SLIDE / 15 12 TC(N) = F + V x N TC DE (N) = F DE +V DE x N F F DE Economies of scale: total costs Costing and learner support: Part I … cost analysis
SLIDE / 15 13 V V DE Economies of scale: Average costs Costing and learner support: Part I … cost analysis
SLIDE / 15 14 - listing the ingredients and their costs and - classifying them according to the appropriate cost categories allows - modeling the cost functions and - depicting the correspondent graphs From listing ingredients to modeling costs … Costing and learner support: Part I … cost analysis
SLIDE / 15 15 From modeling costs to graphing the cost functions … The break even point bp = F/(V-I) - is the point beyond which revenue is bigger than cost - it is calculated by dividing the fixed costs by the difference of unit cost and student fee Costing and learner support: Part I … cost analysis
SLIDE / 15 16 Perraton’s Cost-Effectiveness Cube The formula: TC(N) = F + V*N can be related to Perraton’s cube: - Media sophistication tends to increase fixed costs (F) - Student-teacher interactivity contributes to raising variable cost per student (V) - Number of students ( N) allow to distribute fixed costs over many shoulders (scale economies) Caveats : (i) though average costs fall total costs rise; i.e. the most cost-efficient system might not be affordable (ii) While the planner can influence F and V, he cannot determine N since enrollment levels depend on the market The cube and the formula: Costing and learner support: Part I … first conclusions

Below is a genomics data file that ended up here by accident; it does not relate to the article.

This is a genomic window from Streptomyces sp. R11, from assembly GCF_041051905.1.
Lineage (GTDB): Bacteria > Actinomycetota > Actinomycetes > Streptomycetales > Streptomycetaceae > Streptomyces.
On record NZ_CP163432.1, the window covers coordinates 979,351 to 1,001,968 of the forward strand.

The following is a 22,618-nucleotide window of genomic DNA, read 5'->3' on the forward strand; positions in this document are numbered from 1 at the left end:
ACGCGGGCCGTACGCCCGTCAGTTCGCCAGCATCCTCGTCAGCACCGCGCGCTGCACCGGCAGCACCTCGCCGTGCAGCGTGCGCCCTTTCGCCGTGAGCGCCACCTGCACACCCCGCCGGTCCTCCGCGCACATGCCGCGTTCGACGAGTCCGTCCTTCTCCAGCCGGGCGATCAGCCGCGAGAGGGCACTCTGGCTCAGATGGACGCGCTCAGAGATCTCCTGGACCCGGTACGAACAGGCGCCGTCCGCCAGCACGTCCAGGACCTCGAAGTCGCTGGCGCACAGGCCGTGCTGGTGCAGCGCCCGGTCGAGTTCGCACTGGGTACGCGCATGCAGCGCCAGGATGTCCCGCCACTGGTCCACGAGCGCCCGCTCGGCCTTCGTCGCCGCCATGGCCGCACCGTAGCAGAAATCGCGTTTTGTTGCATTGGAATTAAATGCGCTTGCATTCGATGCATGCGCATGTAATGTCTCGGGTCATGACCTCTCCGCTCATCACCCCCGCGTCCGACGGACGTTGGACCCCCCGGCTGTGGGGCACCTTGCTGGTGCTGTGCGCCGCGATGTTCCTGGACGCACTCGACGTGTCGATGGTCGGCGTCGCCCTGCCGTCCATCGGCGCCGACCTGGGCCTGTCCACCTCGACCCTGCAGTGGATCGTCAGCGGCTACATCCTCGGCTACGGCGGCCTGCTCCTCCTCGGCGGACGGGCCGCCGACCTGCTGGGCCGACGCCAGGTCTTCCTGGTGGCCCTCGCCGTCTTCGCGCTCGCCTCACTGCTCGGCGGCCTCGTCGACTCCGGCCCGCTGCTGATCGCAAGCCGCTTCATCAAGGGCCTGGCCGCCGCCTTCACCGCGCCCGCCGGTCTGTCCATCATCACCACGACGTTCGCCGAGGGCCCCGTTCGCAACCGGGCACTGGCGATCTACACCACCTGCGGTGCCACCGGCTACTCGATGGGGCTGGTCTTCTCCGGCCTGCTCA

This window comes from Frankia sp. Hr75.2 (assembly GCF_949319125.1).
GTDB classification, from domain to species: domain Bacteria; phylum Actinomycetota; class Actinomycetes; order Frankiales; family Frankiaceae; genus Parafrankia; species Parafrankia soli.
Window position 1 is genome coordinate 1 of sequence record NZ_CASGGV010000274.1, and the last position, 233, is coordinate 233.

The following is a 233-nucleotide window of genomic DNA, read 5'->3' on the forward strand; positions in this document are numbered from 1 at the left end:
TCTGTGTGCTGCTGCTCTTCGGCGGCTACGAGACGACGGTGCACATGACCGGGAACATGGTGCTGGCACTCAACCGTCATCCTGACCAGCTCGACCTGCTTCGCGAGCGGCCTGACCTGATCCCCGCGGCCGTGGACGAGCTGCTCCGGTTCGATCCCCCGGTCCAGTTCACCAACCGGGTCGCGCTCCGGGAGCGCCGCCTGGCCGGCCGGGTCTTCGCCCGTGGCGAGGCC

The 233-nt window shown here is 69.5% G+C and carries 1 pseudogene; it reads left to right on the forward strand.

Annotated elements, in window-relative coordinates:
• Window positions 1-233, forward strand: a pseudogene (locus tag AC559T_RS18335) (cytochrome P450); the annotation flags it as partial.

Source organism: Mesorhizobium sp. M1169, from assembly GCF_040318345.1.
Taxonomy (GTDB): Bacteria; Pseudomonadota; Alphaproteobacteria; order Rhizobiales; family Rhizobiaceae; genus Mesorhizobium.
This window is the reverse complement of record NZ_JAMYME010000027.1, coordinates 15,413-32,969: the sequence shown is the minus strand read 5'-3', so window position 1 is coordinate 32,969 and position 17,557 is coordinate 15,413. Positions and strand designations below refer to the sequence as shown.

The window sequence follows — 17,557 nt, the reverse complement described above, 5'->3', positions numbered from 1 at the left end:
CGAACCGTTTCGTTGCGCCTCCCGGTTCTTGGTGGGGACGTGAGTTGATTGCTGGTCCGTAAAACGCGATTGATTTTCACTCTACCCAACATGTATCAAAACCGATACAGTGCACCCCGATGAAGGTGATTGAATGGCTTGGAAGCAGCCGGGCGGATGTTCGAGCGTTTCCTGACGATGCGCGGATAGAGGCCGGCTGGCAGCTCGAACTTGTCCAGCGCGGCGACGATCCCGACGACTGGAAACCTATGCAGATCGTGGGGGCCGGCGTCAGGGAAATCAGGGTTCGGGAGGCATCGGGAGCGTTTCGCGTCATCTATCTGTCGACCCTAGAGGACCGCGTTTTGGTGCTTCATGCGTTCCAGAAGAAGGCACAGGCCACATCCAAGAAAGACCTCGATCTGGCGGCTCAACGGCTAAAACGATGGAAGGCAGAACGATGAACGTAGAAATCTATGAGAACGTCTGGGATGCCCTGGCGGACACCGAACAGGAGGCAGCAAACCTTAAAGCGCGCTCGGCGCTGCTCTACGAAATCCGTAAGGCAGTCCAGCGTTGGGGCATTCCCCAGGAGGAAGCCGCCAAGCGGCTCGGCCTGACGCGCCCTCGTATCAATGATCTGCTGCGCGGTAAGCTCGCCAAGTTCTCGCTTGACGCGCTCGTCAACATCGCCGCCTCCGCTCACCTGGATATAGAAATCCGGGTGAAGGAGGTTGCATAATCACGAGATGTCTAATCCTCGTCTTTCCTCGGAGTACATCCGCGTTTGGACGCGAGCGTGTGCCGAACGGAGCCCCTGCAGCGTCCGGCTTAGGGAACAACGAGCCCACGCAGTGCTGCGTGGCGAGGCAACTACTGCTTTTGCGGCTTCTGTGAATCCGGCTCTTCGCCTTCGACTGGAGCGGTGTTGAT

SLIDE / 15 17 Daniel’s Triangles Ideally, Distance Education could be regarded as a major strategy to expanding access raising quality while lowering (average) costs But these expectations depend to a large extent on the use of mass media. This often comes together with lack of responsive teacher learner (and peer) interactivity lack of scope in course offerings Historically responsive interaction at a distance became only possible with the emerging Information and Communication technologies (ICT) and the Internet. They allow new educational scenarios but have a fundamental impact on the organization of distance education. Costing and learner support: Part I … cost analysis
SLIDE / 15 18 ICT stands for Information AND Communication Technologies. This means that ICT opens two distinct lines of development for distance education: The Impact of ICT on Distance Education Costing and learner support: Part II … impact of ICT Type-i systems exploit the information processing aspect of ICT: programming & simulation, processing, storing, searching, retrieving data bases etc. New levels of sophistication for simulated interaction!! Type-c online systems sustain communication at a distance either in - synchronous mode (e.g. videoconferencing) or - asynchronous mode (CMC, Virtual Seminars). In type-c systems there is little potential for scale economies. Possible economies of scope. This type drives horses through traditional distance education !! Main cost drivers: not technology but teaching costs !!